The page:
Land Rover Journey of Discovery Into Ukraine

Land Rover Journey of Discovery Into Ukraine
In a whistle stop week on the Journey of Discovery, a trip to Chernobyl was the haunting highlight of a route intersecting all the intriguing urban hubs of Eastern Europe and Ukraine.

It’s more than 25 years since the world’s worst nuclear accident in Chernobyl, yet still no one has been allowed to take private vehicles inside the 30 kilometre exclusion zone surrounding the crumbling reactor number four. Until now that is.

The Journey of Discovery explored dilapidated houses in the forests, all peeling paint and sagging ceilings, and the ghost town of Pripyat, once home to 50,000 young professionals who worked at Chernobyl but now desolate and crumbling, a snapshot of a life destroyed.

The clean-up operation has many years to run before this place can ever be safe again, yet people are filtering back into the region around it and, with plans to build a new sarcophagus around the reactor, there is hope that one day the town may breathe again.

Rolling through this deserted district was in stark contrast to the spectacular sights the Journey of Discovery has enjoyed over the rest of this week – leaving the glitter of Milan behind and heading through Saltsburg, Vienna, Budapest, L’Viv and Kiev as the clock ticks up 8,000 miles towards Beijing.

Having been in the mountains for a while, exploring avalanches and meeting key members of the International Federation of Red Cross and Red Crescent Societies (IFRC) for which this trip aims to raise a million pounds, the slopes flattened and Austria’s geographical Jekyll and Hyde character unfolded as the wide plains to the East rolled out.

A quick detour took the team into the capital of Vienna to soak up a little of the architecture, culture, and of course some excellent ‘Sachertorte’, the chocolate cake the city is renowned for, before making a break for the border into Hungary.

Land Rover Journey of Discovery Into Ukraine

To the accompaniment of wailing sirens, the four Discovery 4s were guided through central Budapest by local police escort, allowing an unobstructed tour of the city’s jaw-dropping parade of statues, monuments, castles and stately buildings.

Just two motorcycle outriders, lights and sirens ablaze, were able to clear a regal path for the convoy with ease, holding traffic at junctions as they breezed through red lights and even directing whole traffic jams to part like the Red Sea.

This was the ultimate in city driving, and it brought the team to a photocall at Budapest’s most famous landmark, Heroes’ Square, where statues of Hungary’s founding fathers flank the towering Millennium monument forming the square’s centrepiece.

The Discovery vehicles were then set free, heading out of town to a wild ground peppered with deep sand tracks for miles in every direction, providing a perfect demonstration of their versatility, from the urban jungle of Budapest to this mighty tough terrain just outside the city.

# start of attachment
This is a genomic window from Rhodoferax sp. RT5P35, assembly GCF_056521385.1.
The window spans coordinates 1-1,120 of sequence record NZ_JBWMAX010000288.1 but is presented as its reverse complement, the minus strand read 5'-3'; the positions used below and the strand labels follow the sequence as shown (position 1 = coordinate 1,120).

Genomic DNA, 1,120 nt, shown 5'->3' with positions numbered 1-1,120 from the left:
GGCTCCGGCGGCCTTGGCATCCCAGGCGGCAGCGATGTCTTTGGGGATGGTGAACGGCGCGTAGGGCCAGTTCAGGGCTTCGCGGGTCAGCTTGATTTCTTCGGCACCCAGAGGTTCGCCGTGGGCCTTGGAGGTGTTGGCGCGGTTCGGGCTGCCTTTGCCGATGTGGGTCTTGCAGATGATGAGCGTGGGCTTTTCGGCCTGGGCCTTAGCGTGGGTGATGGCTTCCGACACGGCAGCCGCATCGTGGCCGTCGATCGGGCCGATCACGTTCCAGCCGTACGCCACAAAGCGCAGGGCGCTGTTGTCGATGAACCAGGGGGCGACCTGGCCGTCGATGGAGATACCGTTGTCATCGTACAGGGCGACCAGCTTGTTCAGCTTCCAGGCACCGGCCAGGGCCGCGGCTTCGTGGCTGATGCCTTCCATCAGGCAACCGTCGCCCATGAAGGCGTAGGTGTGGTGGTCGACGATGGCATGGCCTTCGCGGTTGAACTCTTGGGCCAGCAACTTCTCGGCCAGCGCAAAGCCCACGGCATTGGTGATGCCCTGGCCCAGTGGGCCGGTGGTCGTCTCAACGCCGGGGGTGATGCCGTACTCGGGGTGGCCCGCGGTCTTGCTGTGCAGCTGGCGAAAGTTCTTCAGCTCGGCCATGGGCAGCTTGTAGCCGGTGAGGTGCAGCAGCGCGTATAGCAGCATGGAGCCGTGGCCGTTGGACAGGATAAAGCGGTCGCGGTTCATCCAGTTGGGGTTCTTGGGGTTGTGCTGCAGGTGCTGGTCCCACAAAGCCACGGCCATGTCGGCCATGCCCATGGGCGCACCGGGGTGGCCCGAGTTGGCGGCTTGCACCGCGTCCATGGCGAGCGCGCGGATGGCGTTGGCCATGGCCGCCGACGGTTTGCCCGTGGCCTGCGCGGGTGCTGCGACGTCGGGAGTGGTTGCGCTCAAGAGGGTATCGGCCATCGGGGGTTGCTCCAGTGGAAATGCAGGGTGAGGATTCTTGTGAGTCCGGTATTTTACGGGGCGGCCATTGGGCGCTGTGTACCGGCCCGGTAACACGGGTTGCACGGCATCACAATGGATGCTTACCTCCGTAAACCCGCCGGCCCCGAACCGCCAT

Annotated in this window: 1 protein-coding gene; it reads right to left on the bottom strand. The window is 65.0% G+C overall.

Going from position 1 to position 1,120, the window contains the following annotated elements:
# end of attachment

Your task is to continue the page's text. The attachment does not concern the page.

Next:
Across the Ukrainian border, the Journey of Discovery was quick to arrive at the location for its next urban adventure, L’Viv, overcoming potholes and passing by varying traffic, including a horse and carriage and the notorious Ukrainian Panel van en-route.

In L’Viv, and further down the road in Kiev, two bizarre museums were the centrepiece of the journey’s exploration as the week came to a close.

In the narrow cobbled streets of the old town, the only clue that something beyond the ordinary lay behind the door of a fully operational pharmacy was the heavy old wrought iron sign above it.

Once through the doorway, however, it was like a step back in time, with Hogwarts-esque rooms filled by drawers of ornately labelled pots, saucers and containers.

Beyond the entrance portal lay a bamboozling labyrinthine sprawl of inter-connected rooms, stairways and subterranean passages where, back in the day, the pharmacists cooked up potions, lotions, and remedies. Now though, they leave it to the modern drugs in the front room.

In Kiev, things got a whole lot smaller.

Placed on the large and spacious Land Rover Discovery 4s, the Museum of Micro Miniatures’ three-and-a-half millimetre long model ship, made of almost 400 gold parts, would simply have been lost in the dust and dirt gathered on the flanks of the cars through the journey so far.

Fortunately, this intricate piece of micro art was safely in the steady hands of its Ukrainian craftsman Mykola Syadristy, who gave the team a tour of a dozen other pieces in his gallery – including, rather bizarrely, a flea with gold shoes.

From this whacky world, the Journey of Discovery now heads deeper into Ukraine, where it will drive through the secret submarine lair that was once home to a cold war frontier and visit a collecting point for some of Russia’s most unique motoring memorabilia before heading into Moscow.

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About Rob Fraser 972 Articles
Rob Fraser – General dogsbody & Director Rob is the founder of the business. He constantly mutters something about way too many red wines one evening being to blame. He first learned to drive on the farm in a left hand drive WW11 Jeep when he was 11, many years ago. He has maintained a strong interest in the industry ever since and was hooked on 4WDriving way back then. Having previously lived at the top of corporate life he retired in 2000 and hasn’t put a suit and tie on since. Cars are his passion so why not have a business doing what you love he figures. He has towed either a caravan or camper trailer to most parts of Australia, has run guided tours for camper trailers’ and instructed drivers in off road towing Often known for taking the 4WD in the driveway over the sports car, he has travelled pretty much everywhere in Australia and when he is bored goes for a drive.

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